Usually cherry trees start blooming in late March around here, but I don’t see too many of them around my birthday. That is why it never occurred to me to relate my birthday to that beloved blossoms. But this year, because of the warm weather, some cherry trees in this neighborhood are already in full bloom now. And as I was riding my bike enjoying the view of such early blossoms yesterday, I thought, “Maybe the day I was born was a warm, sunny day like this, and some cherry trees might have been in half-bloom then, if not full-bloom.”
I remember that there were a couple of cherry trees near my parents’ house, including the big one at the gate of our local shrine. I have heard from mom that when she gave birth to me, it was not easy because I was a breech baby. So when I was born safely, someone in my family must have run to the relatives’ house to tell the good news (because we didn't have the phone at that time yet. Ahem!) and visited the shrine to thank God on his/her way home. That “someone” might have looked up the cherry blossoms blooming in the spring sunshine, with the blue sky in the background, and felt rejoiced. When I thought about that, I suddenly felt like making a birthday cake with cherry blossoms.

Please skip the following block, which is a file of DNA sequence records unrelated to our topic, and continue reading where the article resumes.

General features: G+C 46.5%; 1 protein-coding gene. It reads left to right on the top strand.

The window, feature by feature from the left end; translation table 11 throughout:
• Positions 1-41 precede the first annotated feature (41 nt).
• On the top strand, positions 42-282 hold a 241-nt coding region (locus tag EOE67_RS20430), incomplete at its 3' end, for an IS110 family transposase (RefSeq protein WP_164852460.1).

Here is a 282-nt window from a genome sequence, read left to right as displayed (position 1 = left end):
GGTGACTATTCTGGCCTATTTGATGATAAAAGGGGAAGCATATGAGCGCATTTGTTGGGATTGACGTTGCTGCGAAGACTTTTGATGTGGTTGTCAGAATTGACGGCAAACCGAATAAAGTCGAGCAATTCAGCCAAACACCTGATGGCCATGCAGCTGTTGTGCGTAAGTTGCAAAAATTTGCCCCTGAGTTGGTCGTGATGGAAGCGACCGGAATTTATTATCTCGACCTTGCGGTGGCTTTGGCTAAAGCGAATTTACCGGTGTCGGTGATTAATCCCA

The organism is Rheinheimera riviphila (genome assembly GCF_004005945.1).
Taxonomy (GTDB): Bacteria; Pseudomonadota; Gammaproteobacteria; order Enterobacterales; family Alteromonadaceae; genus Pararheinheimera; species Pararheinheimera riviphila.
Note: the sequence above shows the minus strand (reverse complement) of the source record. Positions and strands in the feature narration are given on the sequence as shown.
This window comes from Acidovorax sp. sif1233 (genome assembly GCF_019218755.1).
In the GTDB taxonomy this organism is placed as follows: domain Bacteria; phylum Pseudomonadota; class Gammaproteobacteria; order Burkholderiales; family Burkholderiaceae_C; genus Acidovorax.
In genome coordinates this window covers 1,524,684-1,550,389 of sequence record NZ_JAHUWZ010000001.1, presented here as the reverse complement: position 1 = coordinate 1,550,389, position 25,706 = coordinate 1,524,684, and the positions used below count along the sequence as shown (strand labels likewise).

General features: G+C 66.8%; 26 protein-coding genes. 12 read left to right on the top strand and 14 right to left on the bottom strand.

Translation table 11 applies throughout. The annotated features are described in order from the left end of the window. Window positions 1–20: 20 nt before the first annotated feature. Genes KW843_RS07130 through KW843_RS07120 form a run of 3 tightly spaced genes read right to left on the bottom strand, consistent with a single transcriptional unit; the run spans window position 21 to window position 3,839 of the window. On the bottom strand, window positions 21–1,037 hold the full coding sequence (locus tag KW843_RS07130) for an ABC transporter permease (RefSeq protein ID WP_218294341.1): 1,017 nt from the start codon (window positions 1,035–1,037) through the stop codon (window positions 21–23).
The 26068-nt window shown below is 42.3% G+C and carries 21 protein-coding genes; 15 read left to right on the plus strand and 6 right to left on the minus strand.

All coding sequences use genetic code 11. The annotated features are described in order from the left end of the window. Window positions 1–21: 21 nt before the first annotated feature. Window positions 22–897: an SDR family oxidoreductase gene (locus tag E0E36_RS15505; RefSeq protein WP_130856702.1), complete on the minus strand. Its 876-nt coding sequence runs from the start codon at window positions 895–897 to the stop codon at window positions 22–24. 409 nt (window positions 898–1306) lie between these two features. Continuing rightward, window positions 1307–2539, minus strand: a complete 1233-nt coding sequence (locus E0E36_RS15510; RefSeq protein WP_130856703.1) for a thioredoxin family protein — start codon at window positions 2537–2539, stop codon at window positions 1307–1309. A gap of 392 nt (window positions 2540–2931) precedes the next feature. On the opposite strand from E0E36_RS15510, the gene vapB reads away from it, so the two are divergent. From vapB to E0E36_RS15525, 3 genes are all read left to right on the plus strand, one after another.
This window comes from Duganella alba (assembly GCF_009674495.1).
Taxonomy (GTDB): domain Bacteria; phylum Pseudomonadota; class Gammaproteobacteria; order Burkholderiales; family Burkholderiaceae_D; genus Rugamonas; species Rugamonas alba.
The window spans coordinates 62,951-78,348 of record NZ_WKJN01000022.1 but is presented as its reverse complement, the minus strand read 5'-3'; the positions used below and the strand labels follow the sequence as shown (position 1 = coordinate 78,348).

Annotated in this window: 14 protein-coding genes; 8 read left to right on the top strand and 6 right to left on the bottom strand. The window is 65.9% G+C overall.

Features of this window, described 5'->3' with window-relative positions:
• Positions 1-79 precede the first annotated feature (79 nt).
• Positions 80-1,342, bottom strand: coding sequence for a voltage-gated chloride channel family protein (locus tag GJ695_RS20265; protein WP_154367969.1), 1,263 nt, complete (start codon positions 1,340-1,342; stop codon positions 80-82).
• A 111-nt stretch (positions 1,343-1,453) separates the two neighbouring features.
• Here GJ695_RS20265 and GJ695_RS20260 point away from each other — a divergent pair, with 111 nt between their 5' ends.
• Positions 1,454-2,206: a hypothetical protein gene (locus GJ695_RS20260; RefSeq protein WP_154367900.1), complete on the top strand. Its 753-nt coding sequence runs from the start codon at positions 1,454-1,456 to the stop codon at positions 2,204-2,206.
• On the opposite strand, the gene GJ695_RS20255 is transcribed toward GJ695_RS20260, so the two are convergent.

Actually, using cherry blossoms for baking is not such a crazy idea. Recently I see more and more sakura (cherry blossom) cakes and cookies being sold at the stores as well as their recipes shared on the net. You think we make jam out of the blossoms and use it for baking? No. Usually we use salted cherry blossoms or liqueur flavored with the blossoms. For the cake I made this time, I used the sakura liqueur to flavor the top layer and sank some salted sakura in it. The white layer is the mixture of canned white peach and yogurt set with gelatin, and the bottom is a graham cracker crust. The original recipe (Japanese) is here.